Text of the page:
Anaximander, AI, and the Co-Evolution of Technology and Minds
What a breath of fresh air. I am rather fatigued with attention-seeking pseudo-pundits trying to outdo one another with AI doomsday predictions. It feels like Y2K all over again with that. Your cogent examination of how humans use powerful new tools is spot on. As ever, some will use them to feed our baser instincts, and others will use them to end human suffering. Thank god the tech has finally moved beyond autocorrect to something truly useful.
You might want to consider "The Printing Press as Agent of Change" by Elizabeth Eisenstein.
Thanks for a great essay.
Spot on. Also re AI, I think humans will always have the kill switch.
It’ll be somewhat like early internet etc, there will still be frauds but those existed before mobile and internet and with every tech humans will find new ways, us as a society will just have to get smarter, faster.
Excellent essay Packy! Ceteris is never paribus, and we will evolve to become better with every tool we make.
Is it just me, or does anyone else find it highly ironic that the so-called "new capabilities offered by LLMs" are to be exemplified by 3 examples of accessing existing information as opposed to new thought?
I actually see the opposite: instead of minds honed by a foundation built on education, grounded in reality then honed through experience and debate, LLMs are far more likely to create populations too "smart" to realize their foolishness much like using a navigation app measurably degrades human stand alone navigation skills: https://www.ncbi.nlm.nih.gov/pmc/articles/PMC7156656/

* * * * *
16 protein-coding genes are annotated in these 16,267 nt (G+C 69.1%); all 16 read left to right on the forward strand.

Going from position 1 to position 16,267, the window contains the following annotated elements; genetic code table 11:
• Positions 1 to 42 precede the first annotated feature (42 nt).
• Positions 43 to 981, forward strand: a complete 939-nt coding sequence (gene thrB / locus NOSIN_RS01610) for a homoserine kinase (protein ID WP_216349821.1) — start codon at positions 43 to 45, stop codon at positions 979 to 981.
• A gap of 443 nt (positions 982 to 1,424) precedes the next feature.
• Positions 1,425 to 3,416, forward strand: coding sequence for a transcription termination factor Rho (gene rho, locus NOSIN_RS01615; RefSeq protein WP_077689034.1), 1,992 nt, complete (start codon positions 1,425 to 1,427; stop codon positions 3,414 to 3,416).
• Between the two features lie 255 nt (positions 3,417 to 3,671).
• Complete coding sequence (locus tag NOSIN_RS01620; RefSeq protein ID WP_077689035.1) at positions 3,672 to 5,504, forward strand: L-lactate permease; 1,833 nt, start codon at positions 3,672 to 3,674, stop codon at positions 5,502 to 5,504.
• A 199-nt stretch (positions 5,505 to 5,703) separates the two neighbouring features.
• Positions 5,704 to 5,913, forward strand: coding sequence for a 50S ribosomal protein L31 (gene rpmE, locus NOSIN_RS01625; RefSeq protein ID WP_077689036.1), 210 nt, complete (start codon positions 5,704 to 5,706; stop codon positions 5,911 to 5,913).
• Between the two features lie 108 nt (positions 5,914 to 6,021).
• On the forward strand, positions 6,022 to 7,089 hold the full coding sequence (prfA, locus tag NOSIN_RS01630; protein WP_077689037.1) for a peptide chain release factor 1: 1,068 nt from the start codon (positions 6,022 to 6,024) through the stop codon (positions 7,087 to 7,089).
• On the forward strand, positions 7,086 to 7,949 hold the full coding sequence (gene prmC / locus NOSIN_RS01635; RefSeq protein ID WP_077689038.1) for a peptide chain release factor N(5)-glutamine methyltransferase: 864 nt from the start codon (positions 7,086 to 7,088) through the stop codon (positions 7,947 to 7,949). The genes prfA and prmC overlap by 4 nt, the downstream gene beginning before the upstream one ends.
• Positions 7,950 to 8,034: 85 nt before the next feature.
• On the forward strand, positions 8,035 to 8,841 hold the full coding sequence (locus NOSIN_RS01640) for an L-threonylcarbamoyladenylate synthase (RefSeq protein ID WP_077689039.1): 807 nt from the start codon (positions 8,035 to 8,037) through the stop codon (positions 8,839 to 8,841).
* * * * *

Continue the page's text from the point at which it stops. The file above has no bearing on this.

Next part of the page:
"Habitual use of GPS negatively impacts spatial memory during self-guided navigation
Although the longitudinal sample was small, we observed an important effect of GPS use over time, whereby greater GPS use since initial testing was associated with a steeper decline in hippocampal-dependent spatial memory. Importantly, we found that those who used GPS more did not do so because they felt they had a poor sense of direction, suggesting that extensive GPS use led to a decline in spatial memory rather than the other way around. "
Imagine this dynamic transferred to basic research and critical thinking skills.